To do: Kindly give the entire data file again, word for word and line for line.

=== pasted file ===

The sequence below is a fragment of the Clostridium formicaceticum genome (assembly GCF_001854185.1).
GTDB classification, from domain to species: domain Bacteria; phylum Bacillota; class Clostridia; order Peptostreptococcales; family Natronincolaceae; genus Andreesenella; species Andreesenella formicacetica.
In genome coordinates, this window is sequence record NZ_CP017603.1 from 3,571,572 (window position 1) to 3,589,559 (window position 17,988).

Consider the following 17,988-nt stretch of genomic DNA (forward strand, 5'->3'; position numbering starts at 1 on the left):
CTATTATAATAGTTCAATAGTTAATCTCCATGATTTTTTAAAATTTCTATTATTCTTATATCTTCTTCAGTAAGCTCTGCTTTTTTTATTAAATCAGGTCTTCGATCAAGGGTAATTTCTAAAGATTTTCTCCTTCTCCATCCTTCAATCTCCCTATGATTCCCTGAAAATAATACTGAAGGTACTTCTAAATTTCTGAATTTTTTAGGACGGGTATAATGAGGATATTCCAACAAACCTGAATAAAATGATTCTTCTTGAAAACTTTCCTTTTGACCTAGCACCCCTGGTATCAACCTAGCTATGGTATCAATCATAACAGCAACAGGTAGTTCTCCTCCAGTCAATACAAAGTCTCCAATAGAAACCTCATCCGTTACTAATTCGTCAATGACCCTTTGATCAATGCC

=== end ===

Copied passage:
The sequence below is a fragment of the Clostridium formicaceticum genome (assembly GCF_001854185.1).
GTDB classification, from domain to species: domain Bacteria; phylum Bacillota; class Clostridia; order Peptostreptococcales; family Natronincolaceae; genus Andreesenella; species Andreesenella formicacetica.
In genome coordinates, this window is sequence record NZ_CP017603.1 from 3,571,572 (window position 1) to 3,589,559 (window position 17,988).

Consider the following 17,988-nt stretch of genomic DNA (forward strand, 5'->3'; position numbering starts at 1 on the left):
CTATTATAATAGTTCAATAGTTAATCTCCATGATTTTTTAAAATTTCTATTATTCTTATATCTTCTTCAGTAAGCTCTGCTTTTTTTATTAAATCAGGTCTTCGATCAAGGGTAATTTCTAAAGATTTTCTCCTTCTCCATCCTTCAATCTCCCTATGATTCCCTGAAAATAATACTGAAGGTACTTCTAAATTTCTGAATTTTTTAGGACGGGTATAATGAGGATATTCCAACAAACCTGAATAAAATGATTCTTCTTGAAAACTTTCCTTTTGACCTAGCACCCCTGGTATCAACCTAGCTATGGTATCAATCATAACAGCAACAGGTAGTTCTCCTCCAGTCAATACAAAGTCTCCAATAGAAACCTCATCCGTTACTAATTCGTCAATGACCCTTTGATCAATGCC